Delivered in Plenary - 12th May 2011
Azerbaijan is, regrettably, a one-party, semi-authoritarian state where political opposition to the dynastic rule of the Aliyev family is barely tolerated.
Last December‘s elections predictably delivered an overwhelming majority for Heydar Aliyev’s New Azerbaijan Party. In response, the OSCE stated that the conduct of these elections overall was not sufficient to constitute meaningful progress in the democratic development of that country. The OSCE’s report went on to say that freedom of expression was limited and that normal political discourse was almost impossible, partly because of tight constraints on the media.
Now we are hearing new reports about the targeting of opposition parties and journalists. This is nothing new, but it is good from time to time in this House to remind ourselves of the true nature of the Aliyev regime. After all, this is a country which, like all EU countries, enjoys membership of the Council of Europe and is part of our eastern EU partnership.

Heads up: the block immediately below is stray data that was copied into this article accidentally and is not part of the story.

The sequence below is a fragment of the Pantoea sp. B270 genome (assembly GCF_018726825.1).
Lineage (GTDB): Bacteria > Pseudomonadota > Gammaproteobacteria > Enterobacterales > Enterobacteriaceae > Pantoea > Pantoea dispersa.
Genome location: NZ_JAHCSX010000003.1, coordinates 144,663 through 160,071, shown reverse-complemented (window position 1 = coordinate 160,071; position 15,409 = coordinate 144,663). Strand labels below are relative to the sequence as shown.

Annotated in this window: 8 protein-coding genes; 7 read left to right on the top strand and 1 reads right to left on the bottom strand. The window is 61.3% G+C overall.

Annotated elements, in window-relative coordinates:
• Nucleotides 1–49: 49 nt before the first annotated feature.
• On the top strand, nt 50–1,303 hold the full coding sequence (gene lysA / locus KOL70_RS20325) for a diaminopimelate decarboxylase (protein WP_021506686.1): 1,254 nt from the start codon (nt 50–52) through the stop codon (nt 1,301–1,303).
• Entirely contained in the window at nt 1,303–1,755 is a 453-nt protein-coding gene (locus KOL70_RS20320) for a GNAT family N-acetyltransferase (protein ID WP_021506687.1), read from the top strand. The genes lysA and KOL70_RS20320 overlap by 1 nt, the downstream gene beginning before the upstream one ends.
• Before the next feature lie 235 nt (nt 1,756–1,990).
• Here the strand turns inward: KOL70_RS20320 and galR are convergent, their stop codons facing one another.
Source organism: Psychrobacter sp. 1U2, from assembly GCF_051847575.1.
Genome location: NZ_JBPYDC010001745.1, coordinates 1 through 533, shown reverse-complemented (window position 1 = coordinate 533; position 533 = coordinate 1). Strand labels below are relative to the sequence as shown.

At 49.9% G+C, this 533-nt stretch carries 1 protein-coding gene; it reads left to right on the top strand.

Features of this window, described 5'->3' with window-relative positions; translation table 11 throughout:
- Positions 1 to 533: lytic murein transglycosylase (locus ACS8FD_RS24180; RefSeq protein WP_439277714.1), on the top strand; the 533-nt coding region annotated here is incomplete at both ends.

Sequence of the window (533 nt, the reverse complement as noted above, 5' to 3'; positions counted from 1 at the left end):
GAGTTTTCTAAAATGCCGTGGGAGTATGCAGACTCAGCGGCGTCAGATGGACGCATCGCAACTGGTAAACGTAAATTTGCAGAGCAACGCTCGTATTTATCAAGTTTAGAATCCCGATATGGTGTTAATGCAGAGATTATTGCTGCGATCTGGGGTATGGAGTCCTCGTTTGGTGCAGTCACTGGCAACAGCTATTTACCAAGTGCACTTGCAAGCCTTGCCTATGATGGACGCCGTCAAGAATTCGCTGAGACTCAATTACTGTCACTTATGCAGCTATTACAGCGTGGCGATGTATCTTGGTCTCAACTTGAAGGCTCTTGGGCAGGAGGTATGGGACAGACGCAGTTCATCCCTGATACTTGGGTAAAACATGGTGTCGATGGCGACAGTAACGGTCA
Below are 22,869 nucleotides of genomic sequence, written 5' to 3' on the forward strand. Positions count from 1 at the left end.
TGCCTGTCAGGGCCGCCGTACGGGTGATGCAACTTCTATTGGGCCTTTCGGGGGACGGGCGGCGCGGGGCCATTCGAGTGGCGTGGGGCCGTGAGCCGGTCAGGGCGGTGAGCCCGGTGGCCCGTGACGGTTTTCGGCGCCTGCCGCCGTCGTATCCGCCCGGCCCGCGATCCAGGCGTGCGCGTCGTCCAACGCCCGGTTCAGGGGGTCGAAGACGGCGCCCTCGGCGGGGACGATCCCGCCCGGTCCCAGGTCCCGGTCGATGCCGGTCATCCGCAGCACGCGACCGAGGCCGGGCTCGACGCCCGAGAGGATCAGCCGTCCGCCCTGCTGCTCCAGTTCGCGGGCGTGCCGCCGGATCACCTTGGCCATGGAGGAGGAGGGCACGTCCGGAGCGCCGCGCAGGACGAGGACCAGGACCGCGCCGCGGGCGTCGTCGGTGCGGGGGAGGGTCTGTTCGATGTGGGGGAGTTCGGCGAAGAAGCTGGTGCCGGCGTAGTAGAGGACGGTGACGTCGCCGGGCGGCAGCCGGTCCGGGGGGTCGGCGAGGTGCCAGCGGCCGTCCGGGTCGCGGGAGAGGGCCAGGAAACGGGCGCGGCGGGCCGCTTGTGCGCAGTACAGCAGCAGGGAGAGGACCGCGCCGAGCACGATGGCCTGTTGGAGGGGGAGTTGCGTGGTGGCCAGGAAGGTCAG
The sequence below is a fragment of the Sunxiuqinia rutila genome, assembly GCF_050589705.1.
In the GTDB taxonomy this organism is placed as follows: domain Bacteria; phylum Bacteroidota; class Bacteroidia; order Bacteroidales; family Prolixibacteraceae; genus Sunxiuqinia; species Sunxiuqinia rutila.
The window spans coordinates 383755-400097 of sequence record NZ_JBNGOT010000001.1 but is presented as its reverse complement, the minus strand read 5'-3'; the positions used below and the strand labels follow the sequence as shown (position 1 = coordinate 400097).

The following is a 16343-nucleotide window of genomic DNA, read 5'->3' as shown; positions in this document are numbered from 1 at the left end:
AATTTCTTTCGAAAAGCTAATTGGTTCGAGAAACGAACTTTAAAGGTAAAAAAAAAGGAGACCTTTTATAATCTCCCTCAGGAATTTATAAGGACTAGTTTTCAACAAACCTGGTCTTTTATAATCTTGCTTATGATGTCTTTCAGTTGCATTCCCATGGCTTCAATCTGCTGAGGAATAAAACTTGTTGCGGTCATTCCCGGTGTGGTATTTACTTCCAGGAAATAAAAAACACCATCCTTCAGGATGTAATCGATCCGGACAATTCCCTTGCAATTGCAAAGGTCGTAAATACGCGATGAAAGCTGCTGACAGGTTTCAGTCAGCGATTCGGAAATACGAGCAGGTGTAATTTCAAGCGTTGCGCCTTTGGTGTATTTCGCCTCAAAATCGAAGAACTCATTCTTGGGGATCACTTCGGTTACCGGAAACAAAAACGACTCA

Supposedly, Azerbaijan is committed to democracy, the rule of law and human rights. The truth is quite different. Azerbaijan spends countless petro-dollars trying to convince outsiders of the benign nature of the regime but I, for one, am not fully taken in.